In 2004, I spoke at Virus Bulletin about a new technology that at that time was known as Monad. Monad has since received an official name of Microsoft PowerShell and recently has been released for Windows XP and 2003 Server, with Vista versions following in January, 2007. PowerShell is a new command line shell, like cmd.exe, but much more powerful.
In 2004, PowerShell was still in its early beta stages and was originally rumored to be shipping in default with Vista. I examined the robust features of PowerShell and demonstrated that a variety of malicious code types were possible – including viruses, worms, and Trojans – using PowerShell. More worrying was that this new language (and platform) was a scripting language and it had the possibility to follow in the footsteps of Melissa and LoveLetter. In addition to their clever social engineering, those threats spawned a whole new class of threats that were easily created because when you received the threat, you also received the source code, which could be quickly modified into a new variant. PowerShell was potentially headed down the same road. Have we not learned anything from history?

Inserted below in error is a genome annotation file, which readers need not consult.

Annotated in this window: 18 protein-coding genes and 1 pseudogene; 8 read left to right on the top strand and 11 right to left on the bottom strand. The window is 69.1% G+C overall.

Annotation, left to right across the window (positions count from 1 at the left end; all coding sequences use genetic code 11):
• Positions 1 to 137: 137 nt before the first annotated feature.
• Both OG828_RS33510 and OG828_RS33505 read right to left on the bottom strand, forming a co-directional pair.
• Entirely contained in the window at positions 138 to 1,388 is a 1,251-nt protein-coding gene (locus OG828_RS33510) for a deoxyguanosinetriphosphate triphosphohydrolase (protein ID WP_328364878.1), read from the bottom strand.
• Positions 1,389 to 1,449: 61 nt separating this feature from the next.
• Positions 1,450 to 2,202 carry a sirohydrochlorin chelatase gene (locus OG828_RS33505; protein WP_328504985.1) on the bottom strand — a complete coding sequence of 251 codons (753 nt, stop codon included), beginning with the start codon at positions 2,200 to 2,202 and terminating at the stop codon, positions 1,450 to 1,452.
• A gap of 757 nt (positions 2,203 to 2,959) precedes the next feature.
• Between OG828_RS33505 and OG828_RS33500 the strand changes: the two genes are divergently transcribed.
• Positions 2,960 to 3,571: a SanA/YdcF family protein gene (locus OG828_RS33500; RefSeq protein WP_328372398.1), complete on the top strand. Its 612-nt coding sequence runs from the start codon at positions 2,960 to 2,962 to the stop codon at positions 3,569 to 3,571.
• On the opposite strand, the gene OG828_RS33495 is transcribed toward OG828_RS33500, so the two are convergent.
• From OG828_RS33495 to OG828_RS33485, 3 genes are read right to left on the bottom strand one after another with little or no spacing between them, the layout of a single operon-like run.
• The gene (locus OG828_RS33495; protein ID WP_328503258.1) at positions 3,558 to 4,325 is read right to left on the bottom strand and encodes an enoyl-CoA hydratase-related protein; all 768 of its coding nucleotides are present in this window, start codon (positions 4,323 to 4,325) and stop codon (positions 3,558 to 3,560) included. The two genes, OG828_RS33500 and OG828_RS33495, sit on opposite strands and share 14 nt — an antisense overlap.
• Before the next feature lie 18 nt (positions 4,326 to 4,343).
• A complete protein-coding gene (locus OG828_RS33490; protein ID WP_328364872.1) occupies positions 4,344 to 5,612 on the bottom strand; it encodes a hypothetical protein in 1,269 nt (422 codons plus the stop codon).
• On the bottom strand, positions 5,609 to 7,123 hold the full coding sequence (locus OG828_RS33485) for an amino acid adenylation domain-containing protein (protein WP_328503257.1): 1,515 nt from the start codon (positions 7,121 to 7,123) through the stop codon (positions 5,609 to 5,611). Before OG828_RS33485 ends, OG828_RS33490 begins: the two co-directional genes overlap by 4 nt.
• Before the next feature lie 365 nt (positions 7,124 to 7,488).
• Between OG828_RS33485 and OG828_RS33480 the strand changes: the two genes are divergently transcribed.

Fortunately, since that presentation PowerShell has added a variety of features that mitigate any huge outbreaks of malicious code written in PowerShell. The first and foremost (and simple) feature is the file association for PowerShell files. When double-clicked, PowerShell files aren't executed, but instead are loaded into Notepad. This will prevent the most common vector of infection where a user receives such a file and double-clicks it. Also, by default, even if you execute PowerShell you can't load and run script files without changing the execution policy to allow non-signed scripts to be executed. Finally, because PowerShell is not going to ship on Vista by default, the number of machines that can be infected is dramatically reduced. Your average home user probably won't need and won't install PowerShell.
Of course, virus writers themselves have already started to create PowerShell threats (Criss-cross, Cibyz), but all of them have been based on the beta version and some barely work. So, while we may see a few proof-of-concept-style threats, for the most part we shouldn't see a return of a LoveLetter-style threat with PowerShell 1.0. I'm glad that we’ve learned something from history, after all.